I love this picture below.  I want to step in, sit down and pause for a long while.

The nature scape play area was rather wet and slippery but that didn't stop our little explorers.

A rustic fireplace in a woodcutters lodge.

Chinks of pottery finds on the mantle.

Ferns in gorgeous green bottles on the window ledge.

Back to the main walkway Miles ran and ran.  He was like a puppy running off ahead at top speed then running back just to do the same again in a different direction!  I'm quite sure that he must have covered at least twice the distance we did today.  Not surprising that he paused for rests here and there, chilled and cheery in the fallen leaves.

By this point we had been there going on five hours and Hermione and I were ready for a cold drink and a browse in the gift shop.  To Craig's mild frustration Miles wanted to go back to the first play area we visited for an extra turn on the big net swing.  We regrouped having both done our thing and headed back to the car with Miles saying how sad it was to have to leave.  So, it's been a while since we've been there but I doubt it will be long till we're back again!

Friday, 19 October 2012

Thursday, 18 October 2012

Compote and Chocolate

We went wandering at the weekend and found ourselves caught in a downpour.  Thankfully we managed to take shelter till the rains eased off.  The view was beautifully golden, but sadly I only got to take one picture before the battery on my camera died.

My life has been revolutionised by the recent acquisition of a slow cooker.  After almost a week of dinner from the slow cooker every night, I decided to make quiche and salad tonight, followed by Autumn Fruit Compote from the slow cooker.

I popped half a dozen pears, a generous handful of dried dates, one orange (including grated rind), a spoonful of brown sugar, a few drops of vanilla essence, a teaspoon of mixed spice and three cloves into the pot.  I left it on low while I popped out.  The house smelled wonderfully spicy when I came home!

We enjoyed it with soya cream with lemon curd whisked through it.  I say 'we' enjoyed it but it wasn't to everyone's taste.  Ho hum, I liked it!

This afternoon we watched a programme on IPlayer about children working in the cocoa plantations in Ghana.  We all enjoyed it and afterwards the children tried to figure out the production chain on the fridge blackboard.  Hermione was already aware of the situation, but Miles was quite appalled to learn that the families who harvest the pods, risking machete wounds and poisonous snake bites, often have in the region of 75p per day to feed and clothe a family of ten; yet we pay upwards of 50p for a small bar.  Where's it all going to?  Not the children of Ghana that's for certain!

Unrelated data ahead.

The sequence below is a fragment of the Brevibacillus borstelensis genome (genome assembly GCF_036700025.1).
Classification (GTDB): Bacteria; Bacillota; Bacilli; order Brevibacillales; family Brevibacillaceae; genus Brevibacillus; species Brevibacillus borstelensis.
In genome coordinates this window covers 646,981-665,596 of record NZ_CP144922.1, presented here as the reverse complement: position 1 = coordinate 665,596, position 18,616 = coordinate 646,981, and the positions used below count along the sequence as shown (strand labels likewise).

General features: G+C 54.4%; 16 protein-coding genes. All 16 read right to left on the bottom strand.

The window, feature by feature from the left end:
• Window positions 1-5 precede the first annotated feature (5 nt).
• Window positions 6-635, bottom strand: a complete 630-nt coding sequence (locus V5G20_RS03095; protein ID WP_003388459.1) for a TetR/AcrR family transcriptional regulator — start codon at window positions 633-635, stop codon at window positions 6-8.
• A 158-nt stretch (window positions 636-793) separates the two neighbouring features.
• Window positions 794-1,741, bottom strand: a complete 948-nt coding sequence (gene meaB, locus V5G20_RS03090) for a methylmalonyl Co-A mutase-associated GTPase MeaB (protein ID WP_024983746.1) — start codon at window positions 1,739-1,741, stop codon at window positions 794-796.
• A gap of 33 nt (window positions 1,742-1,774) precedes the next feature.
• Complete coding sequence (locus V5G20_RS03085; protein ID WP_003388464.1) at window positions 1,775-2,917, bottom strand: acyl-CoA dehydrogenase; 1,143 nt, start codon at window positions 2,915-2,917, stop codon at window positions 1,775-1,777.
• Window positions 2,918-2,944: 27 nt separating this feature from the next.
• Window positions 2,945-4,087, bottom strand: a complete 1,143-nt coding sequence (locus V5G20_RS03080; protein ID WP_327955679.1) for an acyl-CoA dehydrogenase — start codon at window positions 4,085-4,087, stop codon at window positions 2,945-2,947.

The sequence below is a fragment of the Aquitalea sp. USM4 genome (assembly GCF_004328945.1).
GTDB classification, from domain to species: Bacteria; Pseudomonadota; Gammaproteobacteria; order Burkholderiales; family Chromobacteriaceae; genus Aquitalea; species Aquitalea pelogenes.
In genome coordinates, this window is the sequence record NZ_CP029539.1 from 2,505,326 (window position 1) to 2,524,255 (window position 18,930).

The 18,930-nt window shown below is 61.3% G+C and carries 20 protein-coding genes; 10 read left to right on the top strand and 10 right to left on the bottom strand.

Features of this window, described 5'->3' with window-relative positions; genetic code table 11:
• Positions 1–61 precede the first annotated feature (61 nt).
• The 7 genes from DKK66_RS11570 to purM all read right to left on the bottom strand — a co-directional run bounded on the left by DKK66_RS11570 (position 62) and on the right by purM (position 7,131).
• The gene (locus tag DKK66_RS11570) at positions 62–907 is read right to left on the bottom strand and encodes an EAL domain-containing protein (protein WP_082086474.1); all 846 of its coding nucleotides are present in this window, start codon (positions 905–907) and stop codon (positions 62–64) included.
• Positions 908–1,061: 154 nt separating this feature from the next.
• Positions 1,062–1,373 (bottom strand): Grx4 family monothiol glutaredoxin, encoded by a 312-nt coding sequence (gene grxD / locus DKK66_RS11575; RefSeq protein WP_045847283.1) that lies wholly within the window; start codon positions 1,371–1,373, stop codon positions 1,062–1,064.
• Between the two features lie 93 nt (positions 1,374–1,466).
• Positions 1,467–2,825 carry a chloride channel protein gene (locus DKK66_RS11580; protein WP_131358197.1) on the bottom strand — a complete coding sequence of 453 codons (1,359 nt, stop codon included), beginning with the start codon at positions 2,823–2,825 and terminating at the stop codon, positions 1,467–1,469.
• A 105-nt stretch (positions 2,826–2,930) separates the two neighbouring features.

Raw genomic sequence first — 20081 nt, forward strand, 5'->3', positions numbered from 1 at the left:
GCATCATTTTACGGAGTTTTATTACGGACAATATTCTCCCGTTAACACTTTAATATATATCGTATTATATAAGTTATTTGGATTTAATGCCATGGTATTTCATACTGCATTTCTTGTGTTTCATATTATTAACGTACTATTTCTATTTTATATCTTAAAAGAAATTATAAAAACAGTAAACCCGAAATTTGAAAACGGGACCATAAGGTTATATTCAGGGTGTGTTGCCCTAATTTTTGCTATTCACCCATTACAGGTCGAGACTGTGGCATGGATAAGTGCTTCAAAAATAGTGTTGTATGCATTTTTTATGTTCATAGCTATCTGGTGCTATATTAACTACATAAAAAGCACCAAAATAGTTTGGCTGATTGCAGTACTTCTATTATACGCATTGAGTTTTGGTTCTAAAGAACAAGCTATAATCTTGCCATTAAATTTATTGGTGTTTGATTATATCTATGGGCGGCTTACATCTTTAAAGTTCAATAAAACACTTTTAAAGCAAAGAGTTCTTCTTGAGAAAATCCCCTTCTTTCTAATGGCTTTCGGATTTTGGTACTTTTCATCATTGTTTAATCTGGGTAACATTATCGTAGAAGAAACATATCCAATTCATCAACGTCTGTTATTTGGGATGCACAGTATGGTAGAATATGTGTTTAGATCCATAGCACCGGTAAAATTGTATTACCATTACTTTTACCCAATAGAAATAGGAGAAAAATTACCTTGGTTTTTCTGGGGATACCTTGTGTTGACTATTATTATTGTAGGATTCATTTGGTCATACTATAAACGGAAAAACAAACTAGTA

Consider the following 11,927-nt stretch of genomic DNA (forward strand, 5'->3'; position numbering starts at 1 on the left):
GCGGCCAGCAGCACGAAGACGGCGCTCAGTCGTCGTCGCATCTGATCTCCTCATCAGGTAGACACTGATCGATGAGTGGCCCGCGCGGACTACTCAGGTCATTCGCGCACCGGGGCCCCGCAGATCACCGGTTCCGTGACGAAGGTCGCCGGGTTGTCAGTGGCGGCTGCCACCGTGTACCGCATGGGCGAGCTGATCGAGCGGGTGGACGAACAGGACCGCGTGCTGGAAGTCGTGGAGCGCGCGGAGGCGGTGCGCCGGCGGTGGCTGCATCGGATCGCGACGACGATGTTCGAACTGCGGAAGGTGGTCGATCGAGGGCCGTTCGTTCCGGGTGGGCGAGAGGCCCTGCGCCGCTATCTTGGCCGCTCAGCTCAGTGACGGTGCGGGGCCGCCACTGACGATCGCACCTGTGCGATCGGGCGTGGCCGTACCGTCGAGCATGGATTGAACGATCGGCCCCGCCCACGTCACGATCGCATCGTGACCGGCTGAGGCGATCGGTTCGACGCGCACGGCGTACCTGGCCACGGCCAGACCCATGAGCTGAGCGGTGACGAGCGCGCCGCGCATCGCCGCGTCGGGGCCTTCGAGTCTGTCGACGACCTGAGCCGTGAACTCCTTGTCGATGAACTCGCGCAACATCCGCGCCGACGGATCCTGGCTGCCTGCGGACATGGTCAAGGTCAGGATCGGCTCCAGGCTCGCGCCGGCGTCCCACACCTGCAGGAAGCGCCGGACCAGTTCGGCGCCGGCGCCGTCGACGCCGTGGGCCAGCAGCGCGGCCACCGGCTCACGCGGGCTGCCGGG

Oh, that's another angle to add to the Africa project I still feel rattling round my bones!

I'm getting quite into IPlayer education.  I can 'do it' while having a cuppa and I'm onto my second crochet recycled cotton dish/face cloth of the week!

Wednesday, 17 October 2012

What we're reading

 I'm currently reading this book which is the second in a fantasy type trilogy. I can't believe how I've not really come to discover this genre till now.  I'm really enjoying it.

This is the book I read before Trinity Rising.  I've wanted to read it for ages and actually have had it in paperback for ages but never quite managed it till it came out on kindle.  I have a dodgy right arm and holding up thick books for long periods is literally a pain!  Worth the wait though.  I plan to read his next one once I've finished Trinity Rising.

This book is on my 'I really would like to own but cannot justify buying' list.  I have the winter one in the series and it's beautiful, full of wonderful poetry.

I read this aloud to both of the children and Hermione has worked on a review of it with her English tutor.  It's very descriptive and in my view offers lots of opportunities for exploring the pros and cons of releasing caged animals into the wild.

Miles enjoyed the Journey to Freedom so much that we are now romping through the second book in the series.  Hermione isn't particularly enthusiastic about this one, complaining that it's dry in parts (I don't agree), but Miles loves it.  This book describes how they manage once released into the African grasslands.  I feel a bit of an Africa project coming on for me and Miles.

This book should be en route to me as I speak.  It came under the category of 'overwhelming urge to share all of my childhood favorite ladybird books with my own children'.  I'm very excited about it's arrival; I can already see the snow drifting down outside, the fire roaring up the chimney, mince pies and hot chocolates all round with the tale of The Wise Robin.  Oh, I do hope the children don't spoil it for me!

This is the first book in the series I'm currently reading.  Took me a wee while to get my head around it at first, but once I did I was smitten.

We've looked at this book and plan on looking at it again real soon, perhaps with roast turkey and pumpkin pie!  Oh, there's a pattern emerging here.  I must learn to not associate all things with food.

Happy reading  xx

Saturday, 13 October 2012

De-stressing Door Knob Covers

 Do you like my knob cover?  I do.  I envisage various covers coming to knobs near me!

Yesterday Hermione was on a trip to Whitby with friends for an audience with Jacqueline Wilson.  She wasn't due back till late evening and I was beginning to get a little uptight, thinking of the twisting turning roads back across the moors.

It was then I noticed this fun and cheery post.  As I've said before, I struggle with patterns, but this one is easy peasy!

A few knob covers later I was feeling positively chilled.  It was then I thought that I had never mentioned here about a book I read a while ago; well actually I still am reading it as it's a 'dipping into' book as opposed to reading cover to cover sort.  It's called Crochet Saved My Life and I recommend it to you.  I suspect that much of the sentiment in the book could be applied equally to other handicrafts, but I think there is something so quick and 'put downable' with crochet that it does lend itself ever so well to short bursts of therapy crafting.

Pleased to say Hermione returned home safe and well, having thoroughly enjoyed her trip to Whitby and meeting Jacqueline Wilson in person.  She had a book signed with a personally dedicated message and it seems that rounded off what had already been a very nice day!